National anti-gang strategy sought

Police, FBI draw parallels to wars on terror, Mafia

January 12, 2004|By Daniel Hernandez | Daniel Hernandez,LOS ANGELES TIMES

LOS ANGELES - A national strategy similar to those used against organized crime and in counterterrorism efforts must be created to fight street gangs, federal and local law enforcement officials said yesterday at the start of a two-day conference.

The conference, sponsored by the Los Angeles Police Department and the FBI, was organized to help change long-standing perceptions as gangs expand beyond their traditional territories.

Gangs are growing, becoming more sophisticated and migrating into smaller cities and towns, officials said, and law enforcement agencies must find a unified approach to fight them.

"It's like a cancer that has many different smaller cancers, and it's a growing problem," said Los Angeles Police Chief William J. Bratton. "There is no municipality in the country that can solve this without help at the federal level. We could do a lot more in cooperation."

Bratton and other officials drew parallels between anti-gang efforts and anti-Mafia strategy in the 1980s and '90s, as well as the campaign against terrorism. In such cases, agencies at all levels pool their resources.

"We don't have time for duplication anymore," said Grant D. Ashley, assistant director of the FBI's criminal investigation division.

The FBI's participation in the conference underscored the goal of making gang violence a matter of national concern, officials said. The bureau has four anti-gang squads in Los Angeles, the most in any area office, and hopes to increase anti-gang stings across the United States, said FBI spokesman Matt McLaughlin.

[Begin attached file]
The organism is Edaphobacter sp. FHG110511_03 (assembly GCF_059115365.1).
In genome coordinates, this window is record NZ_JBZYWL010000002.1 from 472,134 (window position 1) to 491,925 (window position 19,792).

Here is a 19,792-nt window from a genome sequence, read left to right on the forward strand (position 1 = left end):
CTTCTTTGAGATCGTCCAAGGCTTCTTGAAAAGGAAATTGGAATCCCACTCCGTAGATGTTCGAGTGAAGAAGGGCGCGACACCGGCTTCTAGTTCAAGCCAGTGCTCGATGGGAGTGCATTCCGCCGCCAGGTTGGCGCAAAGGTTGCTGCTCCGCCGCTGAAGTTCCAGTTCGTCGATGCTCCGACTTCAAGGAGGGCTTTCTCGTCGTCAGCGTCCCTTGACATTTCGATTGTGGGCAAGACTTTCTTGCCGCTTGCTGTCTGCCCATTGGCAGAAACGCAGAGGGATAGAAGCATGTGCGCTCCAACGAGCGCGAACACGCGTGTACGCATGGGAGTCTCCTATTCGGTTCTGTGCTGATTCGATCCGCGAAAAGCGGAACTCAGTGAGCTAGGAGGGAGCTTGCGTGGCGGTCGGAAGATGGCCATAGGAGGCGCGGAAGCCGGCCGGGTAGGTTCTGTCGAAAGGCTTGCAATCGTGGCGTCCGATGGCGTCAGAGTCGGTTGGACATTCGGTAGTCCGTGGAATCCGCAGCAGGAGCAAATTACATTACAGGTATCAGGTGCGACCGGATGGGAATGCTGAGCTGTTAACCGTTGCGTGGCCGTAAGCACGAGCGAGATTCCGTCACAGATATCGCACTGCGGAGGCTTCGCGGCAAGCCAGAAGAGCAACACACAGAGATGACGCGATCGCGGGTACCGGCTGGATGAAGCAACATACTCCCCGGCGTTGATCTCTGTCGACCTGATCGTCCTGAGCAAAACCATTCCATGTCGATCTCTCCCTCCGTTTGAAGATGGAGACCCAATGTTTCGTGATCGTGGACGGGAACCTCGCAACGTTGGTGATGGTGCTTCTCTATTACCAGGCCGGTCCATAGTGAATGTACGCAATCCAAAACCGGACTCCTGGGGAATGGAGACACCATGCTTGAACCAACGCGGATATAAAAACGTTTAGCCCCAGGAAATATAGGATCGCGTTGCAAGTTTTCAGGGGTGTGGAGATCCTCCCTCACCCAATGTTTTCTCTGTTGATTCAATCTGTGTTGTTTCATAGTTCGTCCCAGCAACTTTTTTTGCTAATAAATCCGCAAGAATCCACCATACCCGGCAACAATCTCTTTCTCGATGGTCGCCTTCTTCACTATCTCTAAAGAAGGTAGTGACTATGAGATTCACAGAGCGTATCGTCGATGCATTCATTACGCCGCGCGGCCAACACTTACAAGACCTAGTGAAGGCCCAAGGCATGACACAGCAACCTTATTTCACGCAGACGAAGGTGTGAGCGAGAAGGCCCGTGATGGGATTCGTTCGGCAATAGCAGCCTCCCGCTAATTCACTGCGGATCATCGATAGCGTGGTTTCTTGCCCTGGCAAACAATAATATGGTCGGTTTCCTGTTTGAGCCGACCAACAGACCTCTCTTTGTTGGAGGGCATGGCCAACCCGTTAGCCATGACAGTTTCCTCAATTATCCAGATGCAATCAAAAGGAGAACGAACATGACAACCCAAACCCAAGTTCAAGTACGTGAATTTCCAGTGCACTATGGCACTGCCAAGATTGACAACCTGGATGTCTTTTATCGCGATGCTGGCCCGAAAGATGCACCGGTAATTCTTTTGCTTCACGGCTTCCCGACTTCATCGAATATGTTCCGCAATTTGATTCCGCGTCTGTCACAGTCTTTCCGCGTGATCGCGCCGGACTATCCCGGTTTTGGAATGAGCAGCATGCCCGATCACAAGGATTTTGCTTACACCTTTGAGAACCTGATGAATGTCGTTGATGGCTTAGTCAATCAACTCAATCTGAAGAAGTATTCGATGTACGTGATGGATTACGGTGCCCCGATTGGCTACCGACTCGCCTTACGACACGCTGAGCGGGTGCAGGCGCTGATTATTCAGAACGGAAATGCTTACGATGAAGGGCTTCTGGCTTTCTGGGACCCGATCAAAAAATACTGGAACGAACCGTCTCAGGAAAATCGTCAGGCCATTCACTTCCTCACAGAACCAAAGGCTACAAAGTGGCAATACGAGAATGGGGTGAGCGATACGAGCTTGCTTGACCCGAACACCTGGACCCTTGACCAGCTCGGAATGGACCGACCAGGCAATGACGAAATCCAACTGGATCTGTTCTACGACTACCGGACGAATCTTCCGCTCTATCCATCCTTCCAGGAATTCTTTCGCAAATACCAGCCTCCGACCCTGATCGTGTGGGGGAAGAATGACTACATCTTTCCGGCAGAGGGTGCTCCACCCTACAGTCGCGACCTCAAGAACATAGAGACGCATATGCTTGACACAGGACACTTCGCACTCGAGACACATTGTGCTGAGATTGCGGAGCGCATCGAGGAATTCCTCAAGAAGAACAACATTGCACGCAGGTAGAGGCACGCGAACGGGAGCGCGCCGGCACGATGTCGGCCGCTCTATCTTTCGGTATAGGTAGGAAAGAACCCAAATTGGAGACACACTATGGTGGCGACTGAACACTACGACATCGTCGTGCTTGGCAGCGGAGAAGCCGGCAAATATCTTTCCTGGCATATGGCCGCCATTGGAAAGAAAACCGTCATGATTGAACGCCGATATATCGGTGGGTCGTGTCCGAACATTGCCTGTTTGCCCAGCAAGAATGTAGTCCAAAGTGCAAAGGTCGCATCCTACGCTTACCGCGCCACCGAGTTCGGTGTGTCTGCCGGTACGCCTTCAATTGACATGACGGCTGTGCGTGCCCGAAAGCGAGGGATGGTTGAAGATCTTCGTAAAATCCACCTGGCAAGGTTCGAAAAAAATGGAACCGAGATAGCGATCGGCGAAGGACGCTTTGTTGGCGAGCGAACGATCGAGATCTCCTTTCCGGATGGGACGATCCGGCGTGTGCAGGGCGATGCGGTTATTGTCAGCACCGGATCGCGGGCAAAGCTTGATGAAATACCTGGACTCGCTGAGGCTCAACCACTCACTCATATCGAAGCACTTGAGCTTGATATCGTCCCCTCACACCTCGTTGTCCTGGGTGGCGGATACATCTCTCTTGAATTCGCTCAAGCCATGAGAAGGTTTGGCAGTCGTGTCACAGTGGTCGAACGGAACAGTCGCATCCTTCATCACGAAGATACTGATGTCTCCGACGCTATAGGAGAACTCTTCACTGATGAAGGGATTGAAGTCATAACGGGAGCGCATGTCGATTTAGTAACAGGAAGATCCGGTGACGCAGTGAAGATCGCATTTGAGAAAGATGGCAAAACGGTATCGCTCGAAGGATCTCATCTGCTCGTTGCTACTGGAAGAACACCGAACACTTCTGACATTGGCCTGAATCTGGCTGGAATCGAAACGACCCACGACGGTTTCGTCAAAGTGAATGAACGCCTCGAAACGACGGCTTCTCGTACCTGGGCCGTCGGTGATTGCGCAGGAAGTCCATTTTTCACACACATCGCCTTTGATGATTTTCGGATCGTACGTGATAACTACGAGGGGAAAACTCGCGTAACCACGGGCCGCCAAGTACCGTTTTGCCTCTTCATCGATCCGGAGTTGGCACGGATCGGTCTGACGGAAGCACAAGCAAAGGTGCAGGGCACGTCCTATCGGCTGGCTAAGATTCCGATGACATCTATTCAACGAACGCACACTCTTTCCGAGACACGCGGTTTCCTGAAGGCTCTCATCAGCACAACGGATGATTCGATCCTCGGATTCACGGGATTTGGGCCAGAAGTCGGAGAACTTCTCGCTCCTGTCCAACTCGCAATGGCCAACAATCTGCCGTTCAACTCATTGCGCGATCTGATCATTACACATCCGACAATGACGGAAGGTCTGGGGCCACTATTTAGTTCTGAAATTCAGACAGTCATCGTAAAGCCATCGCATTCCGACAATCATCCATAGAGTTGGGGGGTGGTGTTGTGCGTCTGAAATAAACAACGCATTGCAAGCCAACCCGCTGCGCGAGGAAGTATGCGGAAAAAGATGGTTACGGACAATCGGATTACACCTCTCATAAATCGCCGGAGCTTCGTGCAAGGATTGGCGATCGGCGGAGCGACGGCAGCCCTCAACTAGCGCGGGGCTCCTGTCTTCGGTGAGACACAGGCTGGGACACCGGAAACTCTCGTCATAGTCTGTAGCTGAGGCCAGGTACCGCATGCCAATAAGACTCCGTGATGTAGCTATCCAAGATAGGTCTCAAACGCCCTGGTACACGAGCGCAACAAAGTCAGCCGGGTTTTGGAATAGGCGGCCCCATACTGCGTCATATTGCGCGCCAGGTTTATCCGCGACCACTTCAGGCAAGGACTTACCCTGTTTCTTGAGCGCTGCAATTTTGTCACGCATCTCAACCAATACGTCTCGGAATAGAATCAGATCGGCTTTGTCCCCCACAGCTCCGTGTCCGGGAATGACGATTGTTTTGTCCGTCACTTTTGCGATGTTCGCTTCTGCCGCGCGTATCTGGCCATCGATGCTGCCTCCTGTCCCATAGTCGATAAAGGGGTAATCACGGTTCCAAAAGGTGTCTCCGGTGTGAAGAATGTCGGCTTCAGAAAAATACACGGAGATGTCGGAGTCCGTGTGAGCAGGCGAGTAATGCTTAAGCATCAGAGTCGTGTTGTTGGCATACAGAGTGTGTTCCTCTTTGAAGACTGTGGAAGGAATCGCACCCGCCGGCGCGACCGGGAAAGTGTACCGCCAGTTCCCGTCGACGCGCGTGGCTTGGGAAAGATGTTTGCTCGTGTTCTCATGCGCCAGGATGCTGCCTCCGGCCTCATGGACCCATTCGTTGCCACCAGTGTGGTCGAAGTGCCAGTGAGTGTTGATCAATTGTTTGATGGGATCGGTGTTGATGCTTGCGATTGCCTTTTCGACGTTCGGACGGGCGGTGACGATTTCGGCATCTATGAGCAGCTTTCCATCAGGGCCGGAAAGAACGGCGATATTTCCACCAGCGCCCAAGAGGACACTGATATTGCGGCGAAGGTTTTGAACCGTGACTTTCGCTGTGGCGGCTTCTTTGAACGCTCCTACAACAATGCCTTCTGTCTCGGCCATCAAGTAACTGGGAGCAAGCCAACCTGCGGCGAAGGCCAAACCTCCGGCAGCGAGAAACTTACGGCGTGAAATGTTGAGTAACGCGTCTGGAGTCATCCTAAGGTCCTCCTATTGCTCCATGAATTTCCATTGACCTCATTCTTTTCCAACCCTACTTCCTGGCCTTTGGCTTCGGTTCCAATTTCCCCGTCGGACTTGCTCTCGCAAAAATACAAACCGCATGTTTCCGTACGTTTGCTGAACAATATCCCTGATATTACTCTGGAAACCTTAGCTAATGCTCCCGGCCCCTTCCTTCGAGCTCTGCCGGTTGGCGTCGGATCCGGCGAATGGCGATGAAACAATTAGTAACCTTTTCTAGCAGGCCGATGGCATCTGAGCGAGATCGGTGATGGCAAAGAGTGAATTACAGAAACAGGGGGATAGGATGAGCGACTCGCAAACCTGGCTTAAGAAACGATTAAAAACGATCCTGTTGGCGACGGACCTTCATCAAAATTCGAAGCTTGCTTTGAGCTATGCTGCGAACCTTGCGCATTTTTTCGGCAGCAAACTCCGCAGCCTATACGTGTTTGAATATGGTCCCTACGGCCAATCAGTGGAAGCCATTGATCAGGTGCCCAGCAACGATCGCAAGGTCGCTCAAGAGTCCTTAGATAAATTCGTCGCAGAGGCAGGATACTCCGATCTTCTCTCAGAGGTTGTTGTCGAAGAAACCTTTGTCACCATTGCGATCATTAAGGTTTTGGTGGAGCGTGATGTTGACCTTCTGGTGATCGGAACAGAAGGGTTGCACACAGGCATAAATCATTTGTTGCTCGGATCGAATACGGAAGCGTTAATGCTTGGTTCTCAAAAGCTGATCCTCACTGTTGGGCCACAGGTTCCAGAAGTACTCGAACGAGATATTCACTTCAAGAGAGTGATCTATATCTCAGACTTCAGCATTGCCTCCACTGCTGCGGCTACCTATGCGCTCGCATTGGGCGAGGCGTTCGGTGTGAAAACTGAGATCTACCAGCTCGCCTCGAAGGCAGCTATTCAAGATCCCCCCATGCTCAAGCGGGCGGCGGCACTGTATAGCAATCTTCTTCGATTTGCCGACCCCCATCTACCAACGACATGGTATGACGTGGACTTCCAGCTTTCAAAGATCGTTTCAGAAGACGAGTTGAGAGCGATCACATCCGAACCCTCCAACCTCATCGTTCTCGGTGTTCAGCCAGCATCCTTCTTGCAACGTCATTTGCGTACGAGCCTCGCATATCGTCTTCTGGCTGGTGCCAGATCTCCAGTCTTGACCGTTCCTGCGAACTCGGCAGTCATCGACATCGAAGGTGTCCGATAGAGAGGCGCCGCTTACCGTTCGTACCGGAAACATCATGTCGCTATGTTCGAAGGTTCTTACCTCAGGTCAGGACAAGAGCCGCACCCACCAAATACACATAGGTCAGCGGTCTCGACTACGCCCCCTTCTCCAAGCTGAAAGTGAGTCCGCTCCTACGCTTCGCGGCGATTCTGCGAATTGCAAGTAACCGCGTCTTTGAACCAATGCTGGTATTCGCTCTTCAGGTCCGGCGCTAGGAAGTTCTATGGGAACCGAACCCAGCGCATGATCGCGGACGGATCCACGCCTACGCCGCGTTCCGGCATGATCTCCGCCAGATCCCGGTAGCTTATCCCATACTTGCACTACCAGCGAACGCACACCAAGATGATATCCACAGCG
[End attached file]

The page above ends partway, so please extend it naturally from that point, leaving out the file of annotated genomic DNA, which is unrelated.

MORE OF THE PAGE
But officials acknowledged that there are obstacles to overcome. States and cities are facing tighter budgets. Terrorism alerts divert police resources. Police departments in smaller cities lack direct contact with anti-gang efforts in big cities such as Los Angeles and Chicago, which are considered the chief exporters of gang activity nationwide.

In addition, there is no nationally recognized definition of gang crime.

Police departments from 11 cities sent representatives to the conference, as did the Department of Justice; the Bureau of Alcohol, Tobacco, Firearms and Explosives; and other agencies. Most of the conference is closed to the public and the press.

Bratton said the Los Angeles Police Department began organizing the event shortly after he arrived in 2002, and after a meeting with FBI Director Robert S. Mueller III. Two more conferences are planned that will include community leaders and researchers, he said.

The Los Angeles Times is a Tribune Publishing newspaper.

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